Curl all the petals in the same way, turning the flower each time so that you bring the petal you are working on into the same spot to get a convenient angle to use the spoon handle.
Here are both flowers with all the petals curled.
If your pencil has a 'wrong' end that is smooth and rounded like this one, it is ideal for embossing. If not, then try the wrong end of a Bic type pen, or a gel pen cap. Place it at the base of one of the petals. Now press a little, and draw an imaginary circle around the base of all the petals. Go round two or three times. Again, the harder you press the more the petals will pop up. If they pop up more than you like, then gently spread them back down again with your fingers. If less, then go around again with slightly more pressure. Do this on both layers.
Side view to show the petals popped up.
Place a tiny spot of glue in the centre of one of your layers. Place the other layer on top, arranging it so that the petals fall in the gaps of the one below. Make sure that it is reasonably centred, and then press down in the middle to stick firmly. With the pva you do have a few moments working time to adjust the position.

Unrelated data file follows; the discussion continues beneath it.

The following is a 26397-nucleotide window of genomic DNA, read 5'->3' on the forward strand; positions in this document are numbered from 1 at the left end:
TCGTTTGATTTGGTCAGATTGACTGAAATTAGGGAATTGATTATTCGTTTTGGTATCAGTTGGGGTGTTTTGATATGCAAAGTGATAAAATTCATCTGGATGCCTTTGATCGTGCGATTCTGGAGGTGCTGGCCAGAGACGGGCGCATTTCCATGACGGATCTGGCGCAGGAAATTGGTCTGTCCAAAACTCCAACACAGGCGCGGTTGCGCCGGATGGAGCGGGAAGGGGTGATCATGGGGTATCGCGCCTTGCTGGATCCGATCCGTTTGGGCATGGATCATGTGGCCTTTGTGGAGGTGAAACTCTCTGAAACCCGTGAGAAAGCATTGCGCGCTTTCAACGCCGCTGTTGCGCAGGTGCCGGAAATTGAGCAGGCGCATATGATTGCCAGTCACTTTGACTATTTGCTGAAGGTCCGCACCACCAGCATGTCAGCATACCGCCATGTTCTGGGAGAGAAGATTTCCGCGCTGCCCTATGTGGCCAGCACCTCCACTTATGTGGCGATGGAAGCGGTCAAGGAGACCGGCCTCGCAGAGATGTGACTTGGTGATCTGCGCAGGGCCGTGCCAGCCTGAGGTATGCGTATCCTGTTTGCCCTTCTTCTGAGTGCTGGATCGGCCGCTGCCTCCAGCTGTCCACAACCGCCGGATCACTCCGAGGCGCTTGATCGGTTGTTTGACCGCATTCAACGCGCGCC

With the two layers stuck together, spread a thin layer of glue in a circle in the middle of the top layer. Place your fringed flower middle on top of the glue, and when you are happy with its position, press it down to secure. At this stage you can rearrange the fringing if you need/want to improve its appearance.
Ta -da!! One 'No Tools Flower'.
You can of course cut your petals in different shapes. Here is a flower I made by cutting a rounded top petal. I used paper from an envelope that I received in the mail the other day, and brushed the outer edges of the petals and the fringed centre with a gold ink pad. Sorry the picture's not too good - by the time I had finished this flower, I had run out of decent daylight to take the picture. But at least you can see the general idea.